The UK’s Palestinian Solidarity Campaign has sunk to a new low today after its director said he was “proud” to speak at the D-Day protest in Portsmouth.
Colonel Richard Kemp, a former commander of the British Armed Forces, described Ben Jamal as “a disgrace” after the pro-Palestinian activist addressed the rally that coincided with D-Day commemorations on Portsmouth’s Southsea common.
He said, “You are a disgrace. Event in Portsmouth is to commemorate the brave British, American & Canadian soldiers who set out from there & other ports to the Normandy beaches, risking & in many cases forfeiting their lives to liberate Europe. You’re spitting on their graves. Disgusting.
The commemoration of the 75th anniversary D-Day was attended by the Queen, Prime Minister Theresa May, as well as President Trump and other world leaders.
You are a disgrace. Event in Portsmouth is to commemorate the brave British, American & Canadian soldiers who set out from there & other ports to the Normandy beaches, risking & in many cases forfeiting their lives to liberate Europe. You’re spitting on their graves. Disgusting. https://t.co/HiFhXso7NL
— Rɪᴄʜᴀʀᴅ Kᴇᴍᴘ ⋁ (@COLRICHARDKEMP) June 5, 2019
Portsmouth councillor, Jane Warburton, told the BBC ahead of the event, “For many of the veterans, having the President of America attend the event will bring international focus to this global commemoration and present a once in a lifetime opportunity for the veterans.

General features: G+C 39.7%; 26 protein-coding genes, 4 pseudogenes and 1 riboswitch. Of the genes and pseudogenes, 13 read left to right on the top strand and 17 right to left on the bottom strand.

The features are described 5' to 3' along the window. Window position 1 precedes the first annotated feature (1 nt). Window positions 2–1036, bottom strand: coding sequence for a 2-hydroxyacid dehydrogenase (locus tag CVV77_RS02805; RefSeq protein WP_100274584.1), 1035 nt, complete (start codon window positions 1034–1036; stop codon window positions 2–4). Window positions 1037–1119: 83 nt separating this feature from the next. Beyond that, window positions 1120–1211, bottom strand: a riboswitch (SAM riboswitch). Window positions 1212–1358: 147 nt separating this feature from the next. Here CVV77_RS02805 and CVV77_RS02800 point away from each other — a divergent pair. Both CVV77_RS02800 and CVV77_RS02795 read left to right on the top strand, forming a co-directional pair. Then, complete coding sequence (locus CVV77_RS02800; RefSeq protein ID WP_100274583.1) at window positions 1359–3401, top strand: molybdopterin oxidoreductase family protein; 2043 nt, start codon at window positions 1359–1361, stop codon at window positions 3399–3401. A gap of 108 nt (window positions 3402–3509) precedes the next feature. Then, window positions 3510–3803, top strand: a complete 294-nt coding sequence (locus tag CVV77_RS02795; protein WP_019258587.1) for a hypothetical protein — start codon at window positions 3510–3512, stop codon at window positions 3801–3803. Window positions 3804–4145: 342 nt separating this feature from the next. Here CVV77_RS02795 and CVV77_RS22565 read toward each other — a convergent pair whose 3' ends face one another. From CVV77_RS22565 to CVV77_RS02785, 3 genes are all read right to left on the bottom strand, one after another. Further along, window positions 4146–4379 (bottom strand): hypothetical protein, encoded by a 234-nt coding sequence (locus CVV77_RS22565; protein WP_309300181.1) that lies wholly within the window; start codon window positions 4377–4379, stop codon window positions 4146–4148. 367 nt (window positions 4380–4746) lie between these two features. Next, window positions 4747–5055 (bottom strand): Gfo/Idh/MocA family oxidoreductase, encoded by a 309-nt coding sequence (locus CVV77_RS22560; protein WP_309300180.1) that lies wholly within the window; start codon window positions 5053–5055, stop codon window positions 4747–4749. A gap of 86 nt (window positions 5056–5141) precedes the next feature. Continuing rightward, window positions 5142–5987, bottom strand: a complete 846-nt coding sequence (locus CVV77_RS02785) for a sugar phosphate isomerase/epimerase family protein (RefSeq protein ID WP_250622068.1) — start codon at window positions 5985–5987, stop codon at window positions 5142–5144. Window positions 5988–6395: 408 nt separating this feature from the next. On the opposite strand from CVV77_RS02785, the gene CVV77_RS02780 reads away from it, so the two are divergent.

One person wrote online: “Today we honour those that are braver than you or I will ever be. If you are coming here to Portsmouth to protest. Please don’t. That’s not what today is for.”
One of the counter-protesters, Steve Cross from Portsmouth, said: “These guys protesting today, it’s just the wrong day. Today is about remembering and paying respects.
He added, “If you want to protest him then fine, but not today. They are being totally disrespectful to the D-Day anniversary. They chose the wrong day and the wrong city.”
The ceremony went ahead smoothly, despite the small group of protesters in the centre of Portsmouth. The commemoration told the story of the build-up to D-Day through live music, performance and testimonials, and was broadcast on big screens on the common to those not invited into the main event.